General information: First Jewish presence: early 19th century; peak Jewish population: 340 in 1931; Jewish population in 1933: unknown (113 in 1939)
Summary: The town of Wesermuende was founded in 1924, when the medieval borough of Lehe merged with the newer settlement of Geestemuende. Wesermuende’s Jewish community was attached to that of Bremerhaven, the port for the ancient city of Bremen. Jews settled in Lehe in the early 19th century: a cemetery was consecrated in 1804, and the synagogue in Geestemuende, with its seating capacity of 300, classrooms and communal offices, was built in 1878. When the boroughs merged in the early 1920s (see above), the Jews of Bremerhaven became members of the new community. Many Jews flourished at the beginning of the 20th century, and some even achieved national fame in business and the professions. Prominent among these Jews was the Schocken family, founders of the renowned publishing house and the chain stores that bear their name. Displeased with the results of the anti-Jewish boycott of 1933, local anti-Semites escalated their onslaught on Jewish businesses in 1935, so that by the end of that year one-third of the Jewish community had left Wesermuende. The synagogue was set on fire on Pogrom Night; Jewish homes were wrecked and businesses, including the landmark Schocken store, were vandalized. Many Jewish men were arrested, abused and taken to the Sachsenhausen concentration camp. The synagogue’s ruins were demolished in 1939 at the expense of the Jewish community. By 1939, only 113 Jews, crammed into designated “Jews’ houses,” still lived in Wesermuende; in 1942, those who had not managed to escape (approximately 80) were deported and murdered. A memorial plaque was unveiled at the former synagogue site in 1983. Jewish immigrants from the former Soviet Union later founded a new community.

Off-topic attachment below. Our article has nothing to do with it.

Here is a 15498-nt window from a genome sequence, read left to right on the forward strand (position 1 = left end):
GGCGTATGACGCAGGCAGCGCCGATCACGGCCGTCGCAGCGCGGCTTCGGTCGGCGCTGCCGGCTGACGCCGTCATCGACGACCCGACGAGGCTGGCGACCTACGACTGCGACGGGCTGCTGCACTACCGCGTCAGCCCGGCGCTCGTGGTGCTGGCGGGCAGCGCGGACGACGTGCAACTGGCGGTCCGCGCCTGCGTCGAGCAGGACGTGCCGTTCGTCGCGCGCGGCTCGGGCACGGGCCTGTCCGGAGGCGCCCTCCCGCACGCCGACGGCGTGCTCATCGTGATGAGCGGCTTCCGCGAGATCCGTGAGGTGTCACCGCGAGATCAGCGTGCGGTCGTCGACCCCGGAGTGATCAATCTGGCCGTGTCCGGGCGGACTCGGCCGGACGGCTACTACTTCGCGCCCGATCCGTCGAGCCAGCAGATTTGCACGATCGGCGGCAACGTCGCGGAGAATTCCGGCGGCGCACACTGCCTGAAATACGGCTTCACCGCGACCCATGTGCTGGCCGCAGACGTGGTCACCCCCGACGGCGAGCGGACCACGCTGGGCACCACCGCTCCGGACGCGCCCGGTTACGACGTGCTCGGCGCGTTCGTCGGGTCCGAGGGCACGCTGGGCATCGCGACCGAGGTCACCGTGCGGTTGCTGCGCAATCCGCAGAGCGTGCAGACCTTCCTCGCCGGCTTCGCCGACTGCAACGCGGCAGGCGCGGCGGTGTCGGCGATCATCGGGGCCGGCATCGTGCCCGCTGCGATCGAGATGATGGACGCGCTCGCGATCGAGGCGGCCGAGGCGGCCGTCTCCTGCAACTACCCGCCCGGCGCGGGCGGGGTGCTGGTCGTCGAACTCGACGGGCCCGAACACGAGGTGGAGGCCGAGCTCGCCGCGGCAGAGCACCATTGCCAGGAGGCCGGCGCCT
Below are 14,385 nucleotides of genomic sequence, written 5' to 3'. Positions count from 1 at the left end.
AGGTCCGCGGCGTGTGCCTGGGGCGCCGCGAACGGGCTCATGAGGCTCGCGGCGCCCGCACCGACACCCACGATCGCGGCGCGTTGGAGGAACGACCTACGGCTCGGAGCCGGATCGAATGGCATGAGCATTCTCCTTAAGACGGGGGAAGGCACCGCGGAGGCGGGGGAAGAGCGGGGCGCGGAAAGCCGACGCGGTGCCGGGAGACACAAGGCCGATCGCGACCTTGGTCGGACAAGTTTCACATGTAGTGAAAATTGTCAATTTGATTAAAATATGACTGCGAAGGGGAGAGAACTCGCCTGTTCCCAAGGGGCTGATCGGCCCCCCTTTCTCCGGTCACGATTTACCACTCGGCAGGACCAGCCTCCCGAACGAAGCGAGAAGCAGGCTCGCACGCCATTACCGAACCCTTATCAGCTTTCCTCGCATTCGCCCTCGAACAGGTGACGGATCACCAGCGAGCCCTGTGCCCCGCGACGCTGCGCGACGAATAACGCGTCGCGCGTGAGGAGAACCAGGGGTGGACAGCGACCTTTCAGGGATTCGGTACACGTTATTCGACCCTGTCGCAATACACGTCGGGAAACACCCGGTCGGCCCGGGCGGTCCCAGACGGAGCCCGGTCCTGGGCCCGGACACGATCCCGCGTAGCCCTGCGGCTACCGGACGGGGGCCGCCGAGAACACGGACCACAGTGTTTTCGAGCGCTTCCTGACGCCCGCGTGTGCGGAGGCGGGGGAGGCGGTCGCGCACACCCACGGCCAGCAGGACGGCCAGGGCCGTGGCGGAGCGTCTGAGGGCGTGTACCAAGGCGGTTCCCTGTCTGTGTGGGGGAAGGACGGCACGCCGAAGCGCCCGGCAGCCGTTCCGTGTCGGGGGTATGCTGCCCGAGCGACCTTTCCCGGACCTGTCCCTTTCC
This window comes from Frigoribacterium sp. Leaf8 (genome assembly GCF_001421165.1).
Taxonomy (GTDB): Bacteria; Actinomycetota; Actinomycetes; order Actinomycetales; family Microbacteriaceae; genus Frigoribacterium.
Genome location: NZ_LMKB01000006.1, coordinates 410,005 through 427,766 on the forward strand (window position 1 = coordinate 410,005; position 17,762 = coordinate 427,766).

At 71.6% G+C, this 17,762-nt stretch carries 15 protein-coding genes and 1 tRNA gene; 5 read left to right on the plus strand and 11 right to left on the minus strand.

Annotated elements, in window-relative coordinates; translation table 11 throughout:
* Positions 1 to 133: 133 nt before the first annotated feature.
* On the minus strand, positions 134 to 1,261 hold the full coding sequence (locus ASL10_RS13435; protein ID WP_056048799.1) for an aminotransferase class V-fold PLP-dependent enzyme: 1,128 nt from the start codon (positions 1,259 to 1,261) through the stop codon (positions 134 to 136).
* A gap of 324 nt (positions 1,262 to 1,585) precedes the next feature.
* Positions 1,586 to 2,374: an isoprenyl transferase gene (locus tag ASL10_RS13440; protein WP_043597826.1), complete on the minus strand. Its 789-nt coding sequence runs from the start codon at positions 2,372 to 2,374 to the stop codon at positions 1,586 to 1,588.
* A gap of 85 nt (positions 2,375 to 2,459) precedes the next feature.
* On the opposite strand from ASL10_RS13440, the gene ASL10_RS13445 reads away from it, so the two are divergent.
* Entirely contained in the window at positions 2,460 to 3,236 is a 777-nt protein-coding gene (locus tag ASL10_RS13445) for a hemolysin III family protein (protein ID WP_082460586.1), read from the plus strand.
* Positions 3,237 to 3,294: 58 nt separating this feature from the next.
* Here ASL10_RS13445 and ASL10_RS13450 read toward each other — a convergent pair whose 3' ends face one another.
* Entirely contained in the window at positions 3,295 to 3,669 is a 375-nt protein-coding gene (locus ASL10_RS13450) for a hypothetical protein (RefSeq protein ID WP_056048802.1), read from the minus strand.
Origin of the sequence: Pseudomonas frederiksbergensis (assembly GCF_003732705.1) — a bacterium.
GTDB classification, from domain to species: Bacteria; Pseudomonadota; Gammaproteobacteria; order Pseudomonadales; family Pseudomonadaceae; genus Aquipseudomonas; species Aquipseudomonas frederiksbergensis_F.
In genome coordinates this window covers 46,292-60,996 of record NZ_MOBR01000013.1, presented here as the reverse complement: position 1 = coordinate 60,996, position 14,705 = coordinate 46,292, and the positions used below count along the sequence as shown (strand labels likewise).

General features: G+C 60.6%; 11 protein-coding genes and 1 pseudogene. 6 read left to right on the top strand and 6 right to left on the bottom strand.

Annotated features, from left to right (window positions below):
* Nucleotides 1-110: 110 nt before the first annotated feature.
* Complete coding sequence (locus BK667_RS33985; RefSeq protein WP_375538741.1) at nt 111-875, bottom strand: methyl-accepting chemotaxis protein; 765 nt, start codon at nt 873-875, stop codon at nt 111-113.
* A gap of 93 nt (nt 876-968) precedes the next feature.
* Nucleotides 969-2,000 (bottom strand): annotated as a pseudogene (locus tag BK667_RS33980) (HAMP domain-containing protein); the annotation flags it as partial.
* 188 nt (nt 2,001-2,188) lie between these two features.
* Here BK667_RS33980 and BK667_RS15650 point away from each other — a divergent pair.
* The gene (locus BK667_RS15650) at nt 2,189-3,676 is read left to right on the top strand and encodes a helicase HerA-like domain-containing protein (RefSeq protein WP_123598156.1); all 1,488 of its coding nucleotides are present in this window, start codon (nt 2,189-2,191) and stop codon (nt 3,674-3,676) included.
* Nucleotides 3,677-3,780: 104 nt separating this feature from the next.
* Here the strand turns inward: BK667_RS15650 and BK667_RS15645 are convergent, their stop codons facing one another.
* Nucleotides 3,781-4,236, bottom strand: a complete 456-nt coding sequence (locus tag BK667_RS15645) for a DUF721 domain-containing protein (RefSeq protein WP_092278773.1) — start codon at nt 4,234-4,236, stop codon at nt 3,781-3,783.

Author / Sources: Harold Slutzkin
Sources: EJL, LJG
Sources: EJL, LJG
Located in: lower-saxony